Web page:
SINGAPORE - With yet another life claimed by the dengue scourge just a few days ago, some concerned residents and MPs in Ang Mo Kio are hoping to learn more about the death.
On Sunday, a 60-year-old man died of dengue shock syndrome after being admitted into Tan Tock Seng Hospital for a second time. As of the time of this report, no further details about the victim were released by the National Environment Agency (NEA) and the Ministry of Health (MOH), aside from the fact that he lived in Ang Mo Kio Avenue 3.
An MOH spokesman told The New Paper: "Due to patient confidentiality, MOH will not be able to release the deceased patient's name and address."
The man joins Mr Ang Yong Han, 20, the first casualty in this year's dengue epidemic, expected to be the biggest Singapore has ever experienced. Mr Ang lived in Hougang Avenue 1, which NEA classified as a "dengue cluster".
Fear was apparent among some Ang Mo Kio Avenue 3 residents The New Paper spoke to. There were also anxious calls for MOH to shed some light into the details of the second dengue victim.
An NEA officer confirmed yesterday that Ang Mo Kio Avenue 3 is not one of the 52 dengue clusters in Singapore.
Mr Andrew Tan, 48, an engineer, said: "They should say where exactly this man lived and let the public know. This is the second death, and we are all living in fear, so why are they not telling us?"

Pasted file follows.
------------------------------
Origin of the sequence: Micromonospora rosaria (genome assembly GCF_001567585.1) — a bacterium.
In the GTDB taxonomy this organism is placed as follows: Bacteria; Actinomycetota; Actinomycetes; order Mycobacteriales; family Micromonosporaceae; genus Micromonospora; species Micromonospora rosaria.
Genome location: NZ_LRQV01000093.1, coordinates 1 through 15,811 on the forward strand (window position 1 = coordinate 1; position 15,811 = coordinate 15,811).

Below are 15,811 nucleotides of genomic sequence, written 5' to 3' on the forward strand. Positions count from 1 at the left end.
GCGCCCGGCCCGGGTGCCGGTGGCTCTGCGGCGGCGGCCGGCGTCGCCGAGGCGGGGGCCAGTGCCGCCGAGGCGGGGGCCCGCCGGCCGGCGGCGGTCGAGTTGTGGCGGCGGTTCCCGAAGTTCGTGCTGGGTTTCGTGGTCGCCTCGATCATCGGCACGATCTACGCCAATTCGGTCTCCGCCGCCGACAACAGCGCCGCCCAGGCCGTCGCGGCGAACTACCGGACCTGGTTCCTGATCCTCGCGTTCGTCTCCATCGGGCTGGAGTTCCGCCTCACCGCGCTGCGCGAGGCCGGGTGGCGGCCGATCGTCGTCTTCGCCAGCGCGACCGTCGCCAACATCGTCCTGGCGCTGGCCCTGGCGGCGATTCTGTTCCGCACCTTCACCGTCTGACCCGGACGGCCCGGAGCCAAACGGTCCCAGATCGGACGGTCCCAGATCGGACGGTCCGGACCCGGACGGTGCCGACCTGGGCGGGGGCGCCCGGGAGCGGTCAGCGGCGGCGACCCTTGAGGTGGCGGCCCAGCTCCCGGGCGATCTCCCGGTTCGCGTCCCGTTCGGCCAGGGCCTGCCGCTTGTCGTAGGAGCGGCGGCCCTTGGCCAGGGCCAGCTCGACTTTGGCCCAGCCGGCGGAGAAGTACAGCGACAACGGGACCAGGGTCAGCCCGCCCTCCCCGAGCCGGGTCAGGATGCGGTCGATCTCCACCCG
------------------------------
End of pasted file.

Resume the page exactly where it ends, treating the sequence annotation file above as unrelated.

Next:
Contract teacher Lim Wei Shin, 42, said: "(MOH) should let us know. Maybe they have valid concerns, but to me, it is wiser to disclose the information to the public, and let the people decide what actions they want to take."
Another resident who wanted to be known as Mr Chan, 39, said: "Avenue 3 is such a long stretch, why can't MOH just tell us exactly where the man lived?"
The news of a second death has left the service technician paranoid about letting his children play at the playground for fear of them becoming the next dengue victims.
Said Mr Chan: "We keep a lookout for our children especially, and tell them not to go to the playground any more. It is very worrying, because this is the second death (this year) already."
But other residents, like security officer Mohd Osman, 56, felt that the fact that someone died was enough to serve as a warning.
Said Mr Osman: "I understand why the Government didn't reveal the exact block. I think they're just trying to respect their privacy. "People should already start being more careful."
Manager Terence Ho, 36, also felt there was no need to know exactly where the 60-year-old lived.
"I think that since it's a whole region that is affected, revealing the exact block number isn't necessary. But they should, maybe, reveal the first two numbers, so that people have a rough idea of the region that is affected," he said. "And when anyone from that cluster has a fever, they should immediately go to the hospital."
Members of Parliament for Ang Mo Kio GRC told The New Paper that they are waiting, along with the residents, for more details from NEA and MOH.
Mr Seng Han Thong said: "It is good that residents know more about this case, especially the circumstances under which the 60-year-old got infected. The main purpose is to reassure residents and at the same time, create greater awareness among them."
However, the MP acknowledged the need to safeguard the "patient's confidentiality and privacy".
Likewise, Mr Inderjit Singh hoped the relevant agencies would reveal more details.
"We want to reach out to the family to see what we can do to help. We need to know the area so we can focus on addressing any problems," he said.
Mr Singh brought up a dialogue session he had with some residents on Sunday, just before news of the second death broke.
"During the session, the first question was on dengue. I could sense residents were actually anxious and quite concerned."